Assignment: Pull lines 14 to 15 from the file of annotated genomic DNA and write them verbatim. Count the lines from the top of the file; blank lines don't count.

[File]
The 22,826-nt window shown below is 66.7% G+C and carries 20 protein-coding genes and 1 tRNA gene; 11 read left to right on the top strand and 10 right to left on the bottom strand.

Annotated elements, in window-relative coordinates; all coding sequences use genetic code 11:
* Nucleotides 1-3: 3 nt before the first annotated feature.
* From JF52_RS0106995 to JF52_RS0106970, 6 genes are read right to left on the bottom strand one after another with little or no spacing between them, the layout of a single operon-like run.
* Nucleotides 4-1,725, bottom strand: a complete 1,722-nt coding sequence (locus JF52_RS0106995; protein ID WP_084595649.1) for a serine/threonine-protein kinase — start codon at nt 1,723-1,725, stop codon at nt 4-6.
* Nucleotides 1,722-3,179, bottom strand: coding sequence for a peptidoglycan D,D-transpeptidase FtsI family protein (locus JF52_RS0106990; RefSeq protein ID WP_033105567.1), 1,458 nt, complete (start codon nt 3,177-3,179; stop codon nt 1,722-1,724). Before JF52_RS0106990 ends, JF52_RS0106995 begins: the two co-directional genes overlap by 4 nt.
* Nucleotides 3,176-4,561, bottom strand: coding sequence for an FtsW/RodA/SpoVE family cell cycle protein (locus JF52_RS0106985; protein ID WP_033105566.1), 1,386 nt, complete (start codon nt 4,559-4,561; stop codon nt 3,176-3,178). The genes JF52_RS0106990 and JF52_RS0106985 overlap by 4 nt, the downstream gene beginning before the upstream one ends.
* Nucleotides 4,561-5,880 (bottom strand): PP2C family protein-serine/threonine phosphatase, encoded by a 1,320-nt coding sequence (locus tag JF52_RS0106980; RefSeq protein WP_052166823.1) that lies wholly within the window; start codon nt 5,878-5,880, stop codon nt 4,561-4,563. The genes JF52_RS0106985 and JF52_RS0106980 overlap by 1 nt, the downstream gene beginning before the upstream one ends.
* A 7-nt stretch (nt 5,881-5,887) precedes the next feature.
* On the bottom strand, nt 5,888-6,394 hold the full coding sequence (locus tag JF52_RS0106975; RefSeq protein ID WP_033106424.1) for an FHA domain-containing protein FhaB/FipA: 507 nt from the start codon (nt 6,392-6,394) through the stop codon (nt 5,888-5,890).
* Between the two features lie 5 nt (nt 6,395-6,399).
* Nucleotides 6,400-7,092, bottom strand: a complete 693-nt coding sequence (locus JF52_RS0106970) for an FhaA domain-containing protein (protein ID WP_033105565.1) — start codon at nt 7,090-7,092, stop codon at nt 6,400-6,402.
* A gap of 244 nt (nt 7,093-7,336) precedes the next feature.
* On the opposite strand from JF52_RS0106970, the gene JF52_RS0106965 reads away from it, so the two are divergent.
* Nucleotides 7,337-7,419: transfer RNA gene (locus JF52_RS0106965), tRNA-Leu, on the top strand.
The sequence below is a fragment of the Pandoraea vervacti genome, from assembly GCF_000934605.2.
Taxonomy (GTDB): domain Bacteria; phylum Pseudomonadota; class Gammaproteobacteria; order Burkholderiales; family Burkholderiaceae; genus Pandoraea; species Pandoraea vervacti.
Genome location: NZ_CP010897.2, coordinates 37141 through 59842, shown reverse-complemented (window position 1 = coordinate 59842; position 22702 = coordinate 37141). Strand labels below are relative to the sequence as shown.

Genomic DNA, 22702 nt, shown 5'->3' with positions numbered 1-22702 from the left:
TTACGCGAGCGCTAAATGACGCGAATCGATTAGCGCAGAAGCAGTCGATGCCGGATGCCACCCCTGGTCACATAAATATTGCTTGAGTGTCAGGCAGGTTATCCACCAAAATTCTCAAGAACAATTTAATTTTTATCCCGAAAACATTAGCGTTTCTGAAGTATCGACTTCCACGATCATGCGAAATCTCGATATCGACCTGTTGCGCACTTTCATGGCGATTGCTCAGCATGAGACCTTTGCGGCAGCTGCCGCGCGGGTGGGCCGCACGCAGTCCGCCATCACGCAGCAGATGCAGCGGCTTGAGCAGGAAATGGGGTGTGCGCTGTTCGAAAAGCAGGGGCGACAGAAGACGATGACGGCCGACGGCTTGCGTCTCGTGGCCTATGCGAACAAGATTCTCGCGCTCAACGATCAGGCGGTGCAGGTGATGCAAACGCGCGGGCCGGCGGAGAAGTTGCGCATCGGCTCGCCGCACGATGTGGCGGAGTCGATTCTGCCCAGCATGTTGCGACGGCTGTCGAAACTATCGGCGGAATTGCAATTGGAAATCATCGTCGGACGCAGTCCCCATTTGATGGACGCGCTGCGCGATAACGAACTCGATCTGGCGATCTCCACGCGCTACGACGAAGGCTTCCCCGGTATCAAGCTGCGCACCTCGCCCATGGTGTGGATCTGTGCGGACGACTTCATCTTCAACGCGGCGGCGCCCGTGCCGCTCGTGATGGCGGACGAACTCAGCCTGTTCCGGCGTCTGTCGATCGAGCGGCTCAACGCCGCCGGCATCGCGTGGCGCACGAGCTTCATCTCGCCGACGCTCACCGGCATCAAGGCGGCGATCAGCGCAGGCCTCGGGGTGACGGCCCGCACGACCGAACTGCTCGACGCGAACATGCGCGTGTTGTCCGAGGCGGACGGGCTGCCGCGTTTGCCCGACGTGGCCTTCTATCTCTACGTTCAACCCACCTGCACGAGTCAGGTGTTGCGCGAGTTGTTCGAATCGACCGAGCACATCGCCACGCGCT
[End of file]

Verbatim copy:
* On the opposite strand from JF52_RS0106970, the gene JF52_RS0106965 reads away from it, so the two are divergent.
* Nucleotides 7,337-7,419: transfer RNA gene (locus JF52_RS0106965), tRNA-Leu, on the top strand.